Gog and Magog - Traditional guardians of the City of London
gout- disease occurring mainly in men causing the inflammation of
the hands and feet, arthritic attack, and deformity. Dickens suffered from
gout late in his life.
governess - a female teacher employed in a private household.
greatcoat - overcoat worn outdoors, often accompanied by a short
cape worn over the shoulders.
Great Exhibition - 1851 celebration of technology housed at the Crystal
Palace built in Hyde Park by Joseph Paxton. The exhibition was the idea
of Prince Albert, who conceived it to celebrate the Industrial Revolution.
Dickens visited the Exhibition in 1851. The Crystal Palace was moved to
Sydenham, in south London, in 1854 and accidentally burned down in 1936.
Great Fire - fire which destroyed much of central London in September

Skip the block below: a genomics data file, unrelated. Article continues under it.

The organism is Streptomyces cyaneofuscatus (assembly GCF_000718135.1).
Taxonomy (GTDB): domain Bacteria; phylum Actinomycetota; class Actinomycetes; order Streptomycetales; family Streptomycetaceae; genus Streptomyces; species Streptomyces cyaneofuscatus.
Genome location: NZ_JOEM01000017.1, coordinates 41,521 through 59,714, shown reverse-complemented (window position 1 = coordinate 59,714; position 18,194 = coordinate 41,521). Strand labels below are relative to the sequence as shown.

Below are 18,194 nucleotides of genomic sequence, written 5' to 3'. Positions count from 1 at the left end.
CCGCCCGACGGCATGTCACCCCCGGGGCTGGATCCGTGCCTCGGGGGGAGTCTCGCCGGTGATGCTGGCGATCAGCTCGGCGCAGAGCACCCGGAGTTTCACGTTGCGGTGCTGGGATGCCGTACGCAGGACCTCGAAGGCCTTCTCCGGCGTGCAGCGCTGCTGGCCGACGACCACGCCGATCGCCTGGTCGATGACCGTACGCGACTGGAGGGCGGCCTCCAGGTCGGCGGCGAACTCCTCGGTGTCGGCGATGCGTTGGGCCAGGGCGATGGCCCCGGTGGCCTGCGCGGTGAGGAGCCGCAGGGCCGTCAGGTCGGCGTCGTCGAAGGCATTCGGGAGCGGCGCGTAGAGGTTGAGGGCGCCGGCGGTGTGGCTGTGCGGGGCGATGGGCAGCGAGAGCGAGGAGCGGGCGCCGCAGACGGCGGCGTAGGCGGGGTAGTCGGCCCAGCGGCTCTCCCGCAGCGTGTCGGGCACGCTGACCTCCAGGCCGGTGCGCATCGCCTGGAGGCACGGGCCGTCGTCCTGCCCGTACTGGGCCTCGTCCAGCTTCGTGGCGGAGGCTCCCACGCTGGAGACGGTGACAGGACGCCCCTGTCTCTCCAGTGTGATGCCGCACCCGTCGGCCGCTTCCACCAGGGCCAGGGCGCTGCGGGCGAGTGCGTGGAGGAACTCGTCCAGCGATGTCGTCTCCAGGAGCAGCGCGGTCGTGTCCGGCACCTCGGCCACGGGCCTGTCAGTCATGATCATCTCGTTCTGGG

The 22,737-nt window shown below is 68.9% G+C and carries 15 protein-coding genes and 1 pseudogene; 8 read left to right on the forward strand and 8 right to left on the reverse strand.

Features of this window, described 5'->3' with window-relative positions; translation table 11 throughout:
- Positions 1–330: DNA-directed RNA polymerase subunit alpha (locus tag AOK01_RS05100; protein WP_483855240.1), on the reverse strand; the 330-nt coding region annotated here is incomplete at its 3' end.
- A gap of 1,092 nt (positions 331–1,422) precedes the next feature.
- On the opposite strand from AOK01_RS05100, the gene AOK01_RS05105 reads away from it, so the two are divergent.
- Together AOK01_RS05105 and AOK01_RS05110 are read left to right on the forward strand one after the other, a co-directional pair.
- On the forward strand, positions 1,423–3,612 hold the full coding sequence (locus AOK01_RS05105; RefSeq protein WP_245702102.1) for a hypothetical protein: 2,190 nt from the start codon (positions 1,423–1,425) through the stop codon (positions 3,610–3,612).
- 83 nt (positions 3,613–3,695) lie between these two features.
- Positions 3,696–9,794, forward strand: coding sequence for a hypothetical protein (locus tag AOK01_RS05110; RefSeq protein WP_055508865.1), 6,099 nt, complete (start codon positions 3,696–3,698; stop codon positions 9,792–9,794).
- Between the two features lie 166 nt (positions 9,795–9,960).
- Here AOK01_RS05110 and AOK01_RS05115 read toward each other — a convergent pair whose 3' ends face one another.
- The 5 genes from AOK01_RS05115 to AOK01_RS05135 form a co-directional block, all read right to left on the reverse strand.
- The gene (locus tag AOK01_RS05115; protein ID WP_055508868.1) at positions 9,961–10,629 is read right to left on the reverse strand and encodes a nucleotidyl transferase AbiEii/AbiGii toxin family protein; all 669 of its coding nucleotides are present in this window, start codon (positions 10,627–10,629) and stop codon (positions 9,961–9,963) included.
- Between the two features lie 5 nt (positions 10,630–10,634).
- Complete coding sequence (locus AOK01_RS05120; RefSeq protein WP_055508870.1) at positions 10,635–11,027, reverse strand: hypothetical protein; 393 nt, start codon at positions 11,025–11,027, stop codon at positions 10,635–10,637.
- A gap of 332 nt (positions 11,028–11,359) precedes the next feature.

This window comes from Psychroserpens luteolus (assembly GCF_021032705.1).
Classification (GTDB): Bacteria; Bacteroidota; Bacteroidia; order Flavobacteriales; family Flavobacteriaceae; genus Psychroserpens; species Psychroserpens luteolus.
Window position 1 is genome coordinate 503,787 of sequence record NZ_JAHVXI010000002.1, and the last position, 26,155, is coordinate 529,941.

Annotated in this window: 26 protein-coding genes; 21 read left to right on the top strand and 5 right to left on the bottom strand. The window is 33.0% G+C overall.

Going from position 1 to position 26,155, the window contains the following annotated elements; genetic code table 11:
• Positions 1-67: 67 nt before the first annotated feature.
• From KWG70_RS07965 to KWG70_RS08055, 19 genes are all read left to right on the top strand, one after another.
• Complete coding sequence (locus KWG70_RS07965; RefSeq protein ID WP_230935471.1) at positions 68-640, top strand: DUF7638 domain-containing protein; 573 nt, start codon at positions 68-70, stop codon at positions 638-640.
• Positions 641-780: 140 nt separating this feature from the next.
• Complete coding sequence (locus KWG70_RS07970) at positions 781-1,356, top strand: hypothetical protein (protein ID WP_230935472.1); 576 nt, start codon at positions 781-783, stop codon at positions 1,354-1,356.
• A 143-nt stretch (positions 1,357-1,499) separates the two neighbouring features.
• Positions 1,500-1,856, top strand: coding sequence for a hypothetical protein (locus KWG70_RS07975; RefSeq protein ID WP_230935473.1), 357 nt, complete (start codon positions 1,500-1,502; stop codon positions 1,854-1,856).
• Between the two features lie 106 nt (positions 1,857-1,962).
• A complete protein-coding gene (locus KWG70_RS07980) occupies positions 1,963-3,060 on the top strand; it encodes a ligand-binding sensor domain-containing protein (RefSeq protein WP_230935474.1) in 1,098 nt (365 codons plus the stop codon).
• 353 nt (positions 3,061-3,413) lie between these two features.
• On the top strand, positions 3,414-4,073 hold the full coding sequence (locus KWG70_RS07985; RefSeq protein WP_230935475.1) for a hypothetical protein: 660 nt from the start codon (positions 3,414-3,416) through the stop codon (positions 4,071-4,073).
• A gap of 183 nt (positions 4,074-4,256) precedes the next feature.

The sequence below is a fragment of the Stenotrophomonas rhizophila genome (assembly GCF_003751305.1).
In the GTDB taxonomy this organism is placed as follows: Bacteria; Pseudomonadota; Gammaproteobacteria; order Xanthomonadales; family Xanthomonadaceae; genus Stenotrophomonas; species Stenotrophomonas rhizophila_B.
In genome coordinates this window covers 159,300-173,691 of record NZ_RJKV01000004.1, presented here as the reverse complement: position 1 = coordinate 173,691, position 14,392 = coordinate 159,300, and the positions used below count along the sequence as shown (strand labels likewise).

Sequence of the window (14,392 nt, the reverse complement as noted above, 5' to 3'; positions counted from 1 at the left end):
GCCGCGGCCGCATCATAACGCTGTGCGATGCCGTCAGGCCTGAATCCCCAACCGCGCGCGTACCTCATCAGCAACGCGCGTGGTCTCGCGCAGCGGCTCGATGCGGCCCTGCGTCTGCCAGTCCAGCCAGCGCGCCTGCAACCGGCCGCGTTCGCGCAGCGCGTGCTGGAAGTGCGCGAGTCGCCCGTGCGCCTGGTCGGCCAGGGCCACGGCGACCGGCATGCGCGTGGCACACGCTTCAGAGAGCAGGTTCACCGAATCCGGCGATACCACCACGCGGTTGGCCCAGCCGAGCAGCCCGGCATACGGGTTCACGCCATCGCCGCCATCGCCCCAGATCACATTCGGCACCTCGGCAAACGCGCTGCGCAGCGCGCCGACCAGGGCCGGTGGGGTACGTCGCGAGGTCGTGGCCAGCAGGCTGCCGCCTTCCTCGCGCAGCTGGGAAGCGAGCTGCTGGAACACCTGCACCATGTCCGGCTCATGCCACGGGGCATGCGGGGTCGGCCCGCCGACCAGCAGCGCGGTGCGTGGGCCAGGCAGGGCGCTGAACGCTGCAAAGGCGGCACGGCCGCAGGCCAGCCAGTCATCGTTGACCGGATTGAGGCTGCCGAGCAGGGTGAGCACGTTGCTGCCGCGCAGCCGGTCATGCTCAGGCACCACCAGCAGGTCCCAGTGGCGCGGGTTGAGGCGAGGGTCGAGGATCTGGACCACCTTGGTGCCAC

contemporary account in the London Gazette)
greengrocer - seller of fruits and vegetables
griffin - fabled monster with the head and wings of an eagle, and
the hind quarters of a lion.
grog - mixture of rum and water. Named for Edward Vernon, called
"Old Grog", an English admiral responsible for diluting the sailors' rum.
gruel - cheap food made by boiling a small amount of oatmeal in a
large amount of water. Dietary staple in the workhouse, this is what Oliver
Twist asks for more of.
guinea - monetary unit equal to 1 pound 1 shilling.(
* see note)
haberdasher - seller of small personal items.
hackney coach - a coach for hire
half-a-crown - a British coin equal to 2-1/2 shillings, or 30 pence.(
* see note)
half and half - alcoholic beverage: half ale and half porter.
hansom cab - two-wheeled carriage invented in the 1830s where the
driver sat in back, giving the passengers a clear view of the road.
ha'penny - slang for halfpenny, worth ½ pence.(
* see note)
hedgerow - a row of shrubs or trees enclosing or separating fields.
Hilary - a term or session of the High Court beginning in January.
hob - metal insert in a fireplace where the kettle could be kept
hogshead - a large cask or barrel, equal to 52 ½ imperial gallons.
Horse Guards - cavalry who protected the monarch.
hosier - maker of socks and stockings.
hostler - one who tends horses at an inn; sometimes ostler. Hugh